The guide wants applause. He manages a derisive laugh from the Americans up front. He’s working the aisles now. “I coulda been somebody, right? I coulda been a star!” Two or three of us smile, those of us who recognize the parody. He catches my smile. The sun is on his harsh, bleached hair. “Right, your highness? Look, we gotta maharani with us! Couldn’t I have been a star?”

“Right!” I say, my voice coming out a squeal. I’ve been trained to adapt; what else can I say?

We drive through traffic past landmark office buildings and churches. The guide flips his hands. “Art deco,” he keeps saying. I hear him confide to one of the Americans: “Beats me. I went to a cheap guide’s school.” My husband wants to know more about this Art Deco, but the guide sings another song.

“We made a foolish choice,” my husband grumbles. “We are sitting in the bus only. We’re not going into famous buildings.” He scrutinizes the pamphlets in his jacket pocket. I think, at least it’s air-conditioned in here. I could sit here in the cool shadows of the city forever.

Only five of us appear to have opted for the “Downtown and the Dame” tour. The others will ride back uptown past the United Nations after we’ve been dropped off at the pier for the ferry to the Statue of Liberty.

An elderly European pulls a camera out of his wife’s designer tote bag. He takes pictures of the boats in the harbor, the Japanese in kimonos eating popcorn, scavenging pigeons, me. Then, pushing his wife ahead of him, he climbs back on the bus and waves to us. For a second I feel terribly lost. I wish we were on the bus going back to the apartment. I know I’ll not be able to describe any of this to Charity, or to Imre. I’m too proud to admit I went on a guided tour.

The view of the city from the Circle Line ferry is seductive, unreal. The skyline wavers out of reach, but never quite vanishes. The summer sun pushes through fluffy clouds and dapples the glass of office towers. My husband looks thrilled, even more than he had on the shopping trips down Broadway. Tourists and dreamers, we have spent our life’s savings to see this skyline, this statue.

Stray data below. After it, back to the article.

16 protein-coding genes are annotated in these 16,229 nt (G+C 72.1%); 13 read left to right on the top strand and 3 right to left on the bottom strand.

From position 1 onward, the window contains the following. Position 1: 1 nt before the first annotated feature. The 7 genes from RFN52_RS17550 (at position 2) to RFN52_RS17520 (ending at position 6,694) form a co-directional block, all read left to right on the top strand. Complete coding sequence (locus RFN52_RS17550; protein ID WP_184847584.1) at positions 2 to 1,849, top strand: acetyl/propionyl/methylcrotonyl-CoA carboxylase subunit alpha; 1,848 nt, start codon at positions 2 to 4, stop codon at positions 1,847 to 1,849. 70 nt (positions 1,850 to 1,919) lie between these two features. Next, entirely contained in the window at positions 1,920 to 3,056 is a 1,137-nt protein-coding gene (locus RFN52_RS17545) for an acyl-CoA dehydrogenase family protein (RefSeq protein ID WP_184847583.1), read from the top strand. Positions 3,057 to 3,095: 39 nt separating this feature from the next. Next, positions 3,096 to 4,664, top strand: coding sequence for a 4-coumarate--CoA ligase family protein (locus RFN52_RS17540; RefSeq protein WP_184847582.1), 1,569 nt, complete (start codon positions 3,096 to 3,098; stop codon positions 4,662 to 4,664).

“Quick, take a picture of me!” my husband yells as he moves toward a gap of railings. A Japanese matron has given up her position in order to change film. “Before the Twin Towers disappear!”

I focus, I wait for a large Oriental family to walk out of my range. My husband holds his pose tight against the railing. He wants to look relaxed, an international businessman at home in all the financial markets.

A bearded man slides across the bench toward me. “Like this,” he says and helps me get my husband in focus. “You want me to take the photo for you?” His name, he says, is Goran. He is Goran from Yugoslavia, as though that were enough for tracking him down. Imre from Hungary. Panna from India. He pulls the old Leica out of my hand, signaling the Orientals to beat it, and clicks away. “I’m a photographer,” he says. He could have been a camera thief. That’s what my husband would have assumed. Somehow, I trusted. “Get you a beer?” he asks.

“I don’t. Drink, I mean. Thank you very much.” I say those last words very loud, for everyone’s benefit. The odd bottles of Soave with Imre don’t count.

“Too bad.” Goran gives back the camera.

“Take one more!” my husband shouts from the railing. “Just to be sure!”

The island itself disappoints. The Lady has brutal scaffolding holding her in. The museum is closed. The snack bar is dirty and expensive. My husband reads out the prices to me. He orders two french fries and two Cokes. We sit at picnic tables and wait for the ferry to take us back.

“What was that hippie chap saying?”

As if I could say. A day-care center has brought its kids, at least forty of them, to the island for the day. The kids, all wearing name tags, run around us. I can’t help noticing how many are Indian. Even a Patel, probably a Bhatt if I looked hard enough. They toss hamburger bits at pigeons. They kick styrofoam cups. The pigeons are slow, greedy, persistent. I have to shoo one off the table top. I don’t think my husband thinks about our son.